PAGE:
Last Updated on
There once was a U.S. based sweepstakes, designed to raise money for Irish hospitals, that was incredibly popular. Illegal, but popular. Tickets were smuggled into the country. How popular was it? About 13 percent of the population bought at least one ticket. The Irish are integral to the introduction of worldclass poker to the United States. Benny Binion, an Irish-American, created the Horseshoe in Vegas in 1951 and helped found the World Series of Poker in 1970.View Ireland Cardroom List
Daniel Cassidy, in his fascinating essay on Irish poker etymology (or origins of words) titled How the Irish Invented American Gambling Slang, postulates that the word poker may derive from the Irish word Poca, meaning pocket, meaning that players bet against each other’s pocketbooks rather than the house.
He is more certain about the origins of many other poker terms, which are derived from Irish: Jack, as in Jackpot (Tiach, a wallet); River (riofa, the card of reckoning); Nut (neart, power or physical strength); Muck (much, to cover over or suppress); Check (teacht, to freeze); Brag (breag, a lie or exaggeration), and Beat (bead; to be robbed or cheated). Then, there are other words heard often at the poker table. Scam (‘s cam, is crooked); Stud (stad, stop); Button (beart t-aon, the one dealing); Mark (marc, a target); Sucker (sach ur, literally a fat cat); Spree (sport or frolic); Moolah (moll oir, a pile of money); Racketeer (racadoira or dealer); and Baloney (beal onna, silly talk).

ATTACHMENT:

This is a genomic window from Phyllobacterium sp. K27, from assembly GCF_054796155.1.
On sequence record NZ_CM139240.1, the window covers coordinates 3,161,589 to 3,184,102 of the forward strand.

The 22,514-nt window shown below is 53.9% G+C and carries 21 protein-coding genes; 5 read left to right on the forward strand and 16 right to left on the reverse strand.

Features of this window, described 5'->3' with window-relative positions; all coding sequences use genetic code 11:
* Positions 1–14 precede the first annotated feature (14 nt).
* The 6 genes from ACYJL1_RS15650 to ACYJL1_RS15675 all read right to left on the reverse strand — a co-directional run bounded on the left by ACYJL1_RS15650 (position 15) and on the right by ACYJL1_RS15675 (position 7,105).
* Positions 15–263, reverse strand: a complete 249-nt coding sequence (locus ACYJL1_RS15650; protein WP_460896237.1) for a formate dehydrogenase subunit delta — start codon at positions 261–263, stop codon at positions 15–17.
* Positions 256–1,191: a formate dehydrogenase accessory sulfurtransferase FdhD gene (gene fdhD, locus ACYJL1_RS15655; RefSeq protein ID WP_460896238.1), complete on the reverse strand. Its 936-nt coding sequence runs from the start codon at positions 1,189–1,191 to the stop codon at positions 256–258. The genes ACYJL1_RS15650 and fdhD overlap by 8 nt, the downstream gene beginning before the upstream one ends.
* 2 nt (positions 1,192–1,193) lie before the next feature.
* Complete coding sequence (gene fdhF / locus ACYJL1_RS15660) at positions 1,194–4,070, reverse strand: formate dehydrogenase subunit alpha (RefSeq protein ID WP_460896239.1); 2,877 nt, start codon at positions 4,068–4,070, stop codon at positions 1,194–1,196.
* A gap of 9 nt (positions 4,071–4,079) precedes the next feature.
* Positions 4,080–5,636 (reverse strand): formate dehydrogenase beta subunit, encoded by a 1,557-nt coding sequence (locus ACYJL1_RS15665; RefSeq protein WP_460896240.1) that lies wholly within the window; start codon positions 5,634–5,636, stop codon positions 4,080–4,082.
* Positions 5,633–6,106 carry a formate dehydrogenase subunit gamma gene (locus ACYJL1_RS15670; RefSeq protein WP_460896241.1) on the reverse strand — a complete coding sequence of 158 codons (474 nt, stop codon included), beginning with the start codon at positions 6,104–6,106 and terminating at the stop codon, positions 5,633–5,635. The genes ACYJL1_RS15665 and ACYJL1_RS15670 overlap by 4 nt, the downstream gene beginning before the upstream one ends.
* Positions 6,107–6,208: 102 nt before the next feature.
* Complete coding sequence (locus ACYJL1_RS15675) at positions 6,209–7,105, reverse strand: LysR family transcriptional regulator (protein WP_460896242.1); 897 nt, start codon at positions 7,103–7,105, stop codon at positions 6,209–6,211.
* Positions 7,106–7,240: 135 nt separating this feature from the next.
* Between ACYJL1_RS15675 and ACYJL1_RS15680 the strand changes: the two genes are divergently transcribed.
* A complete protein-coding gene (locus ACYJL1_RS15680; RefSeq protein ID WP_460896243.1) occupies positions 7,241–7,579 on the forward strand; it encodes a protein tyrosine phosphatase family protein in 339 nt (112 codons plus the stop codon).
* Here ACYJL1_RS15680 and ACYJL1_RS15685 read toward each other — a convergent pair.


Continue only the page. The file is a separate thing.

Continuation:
There are many notable poker pros that hail from Ireland. Alan Betson won the Euro Finals of Poker in 2001 and took second in the 2005 Irish Open. John Magill took 12th in the 2006 World Series main event, bubbling out of the final table. Padraig Parkinson took third in one of the $1500 No Limit events at the 2006 series, and recently cashed in the $5K event at the World Poker Finals. Probably the most famous Irishman poker player is Andy Black, who stormed on to the scene with a fifth place finish in the 2005 WSOP Main Event. Following that $1.7 million dollar cash, he took second in the Northern Ireland Open Championship and fifth at the Tournament of Champions at the Rio back in June.
The king of poker sites in Ireland is Paddy Power Poker. By focusing solely on the European market, this site has avoided any trouble from U.S. legislation. Paddy Power Poker sponsors the Irish Poker Open each year. Taking place over Easter Weekend in 2007, the main event is a €3000+200 buy-in affair with television coverage on Sky Sports, which services a large percentage of Europe. First place stands to win €550,000 and there is a maximum capacity of 700 players at the Burlington Hotel in Dublin. The history of the Irish Poker Open is pretty wild. The very first Irish Open was held in 1981 or 1982 and was a 7-Card Stud event. Every year following that, it was No-Limit Texas Hold’em, a rare game in Europe and a well-kept secret for years throughout the world. Pro poker player Mick Cook took the game from Dublin to the U.K. and introduced it to poker players in Birmingham and then London. He then went to Vegas, and brought Pot-Limit Omaha back to Europe with him. Irish player Terry Rogers is said to have taught WSOP main event winner Noel Furlong how to play poker.